To the time of the 3 pm COVID report by Dr Henry and Health Minister Adrian Dix on April 1, there had been 787,649 vaccine doses administered in BC (of which 87,394 were second doses). The first dose is a primer and the second dose is a booster. Of the administered doses, most are the mRNA type: Moderna 140,236 (17,122 second doses) and Pfizer 611,747 (70,272 second doses). The AstraZeneca vaccine (viral-vector type) has been administered to 36,264 people so far (no second doses).
Vaccine supply received in BC through federal procurement to date is 989,250 doses (195,460 distributed to immunization locations last week). Of that total, 170,500 have been Moderna, with 750,750 Pfizer and 68,000 AstraZeneca.
COVID stats for Vancouver Island (April 1):
New cases totalled quite high at 53 for the island on April 1. That brings the Vancouver Island (Island Health Authority) total to 3,377 for the pandemic to date (33 of those were epi-linked). The Island Health tally of cases is 3.3% of the BC total.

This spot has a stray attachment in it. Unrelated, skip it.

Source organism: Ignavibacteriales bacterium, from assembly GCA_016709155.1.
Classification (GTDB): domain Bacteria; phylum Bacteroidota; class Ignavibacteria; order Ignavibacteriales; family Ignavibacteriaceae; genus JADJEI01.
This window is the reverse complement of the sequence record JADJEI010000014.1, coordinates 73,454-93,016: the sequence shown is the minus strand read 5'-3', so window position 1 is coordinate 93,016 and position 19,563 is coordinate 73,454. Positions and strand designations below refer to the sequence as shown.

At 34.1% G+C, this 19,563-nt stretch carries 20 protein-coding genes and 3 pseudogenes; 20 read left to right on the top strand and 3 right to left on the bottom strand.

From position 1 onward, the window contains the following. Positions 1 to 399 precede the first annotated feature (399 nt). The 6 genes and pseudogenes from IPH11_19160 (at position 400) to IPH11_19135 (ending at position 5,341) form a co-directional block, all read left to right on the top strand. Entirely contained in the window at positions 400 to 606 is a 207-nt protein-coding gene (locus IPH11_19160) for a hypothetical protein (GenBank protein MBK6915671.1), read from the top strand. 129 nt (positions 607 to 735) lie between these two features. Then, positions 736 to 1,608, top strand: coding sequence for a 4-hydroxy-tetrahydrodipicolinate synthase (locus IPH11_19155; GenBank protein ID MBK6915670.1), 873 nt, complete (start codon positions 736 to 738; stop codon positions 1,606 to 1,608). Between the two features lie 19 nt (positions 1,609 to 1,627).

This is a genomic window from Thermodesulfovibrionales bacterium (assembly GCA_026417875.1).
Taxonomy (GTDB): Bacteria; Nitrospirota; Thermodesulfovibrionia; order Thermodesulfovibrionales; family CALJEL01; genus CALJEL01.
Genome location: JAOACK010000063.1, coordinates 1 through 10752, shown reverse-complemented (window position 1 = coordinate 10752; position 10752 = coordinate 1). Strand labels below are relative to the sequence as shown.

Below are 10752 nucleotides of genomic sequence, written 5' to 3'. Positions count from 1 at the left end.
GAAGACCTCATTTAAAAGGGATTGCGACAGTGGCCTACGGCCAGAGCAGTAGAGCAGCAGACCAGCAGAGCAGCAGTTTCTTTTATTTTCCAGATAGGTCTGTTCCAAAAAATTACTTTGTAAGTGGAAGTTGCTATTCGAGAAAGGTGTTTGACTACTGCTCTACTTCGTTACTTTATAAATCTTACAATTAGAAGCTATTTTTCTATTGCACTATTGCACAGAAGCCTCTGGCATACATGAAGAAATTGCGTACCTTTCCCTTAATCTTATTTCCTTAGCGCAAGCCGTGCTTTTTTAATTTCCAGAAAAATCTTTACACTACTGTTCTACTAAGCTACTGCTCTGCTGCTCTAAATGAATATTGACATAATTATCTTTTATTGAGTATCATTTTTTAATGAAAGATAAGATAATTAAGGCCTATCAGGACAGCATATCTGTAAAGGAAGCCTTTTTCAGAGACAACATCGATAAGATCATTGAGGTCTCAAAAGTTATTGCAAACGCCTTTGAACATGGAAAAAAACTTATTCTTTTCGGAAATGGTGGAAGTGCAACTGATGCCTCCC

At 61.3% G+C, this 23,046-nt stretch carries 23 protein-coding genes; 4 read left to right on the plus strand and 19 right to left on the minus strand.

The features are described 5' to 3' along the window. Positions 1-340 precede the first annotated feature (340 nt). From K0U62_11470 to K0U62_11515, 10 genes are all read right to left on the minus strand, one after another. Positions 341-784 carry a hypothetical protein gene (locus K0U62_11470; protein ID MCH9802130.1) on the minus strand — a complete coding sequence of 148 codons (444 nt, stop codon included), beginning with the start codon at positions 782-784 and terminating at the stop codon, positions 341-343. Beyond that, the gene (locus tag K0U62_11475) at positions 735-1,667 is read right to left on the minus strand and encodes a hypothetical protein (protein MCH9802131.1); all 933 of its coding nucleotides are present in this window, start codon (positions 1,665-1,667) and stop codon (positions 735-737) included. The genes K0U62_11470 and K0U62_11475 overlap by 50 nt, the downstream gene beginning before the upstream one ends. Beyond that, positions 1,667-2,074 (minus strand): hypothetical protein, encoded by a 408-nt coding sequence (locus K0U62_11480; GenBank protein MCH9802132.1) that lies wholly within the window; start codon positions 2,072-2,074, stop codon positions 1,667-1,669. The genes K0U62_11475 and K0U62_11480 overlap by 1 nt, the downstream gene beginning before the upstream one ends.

Of the total Island Health cases 425 are currently active while 2,919 people are said to have recovered (i.e. a negative test for COVID, and does not take into account any remaining or long-term health conditions or impacts from having suffered the COVID infection).
There were 1,267 COVID tests done in Island Health in the last 24 hours, of which those 53 new cases were found. That’s a positivity rate of 5.2 % (second highest yet for Island Health — the highest was on the day before at 5.3%).
In Island Health there are 13 people in hospital with COVID, of whom two are in intensive care. Total hospitalizations pandemic-to-date stands at 168 in Island Health.
To the time of the 3 pm COVID report by Dr Henry and Health Minister Adrian Dix on April 1, there had been 121,365 vaccine doses administered in Island Health (of which 810,148 were second doses). The first dose is a primer and the second dose is a booster.
Of the administered doses, most are the mRNA type: Moderna 28,369 (1,843 second doses) and Pfizer 92,557 (8,305 second doses). The AstraZeneca vaccine (viral-vector type) has been administered to 439 people so far (no second doses); the remaining supply of the original 1,000 was shipped to the Lower Mainland as reported in the stats on March 30).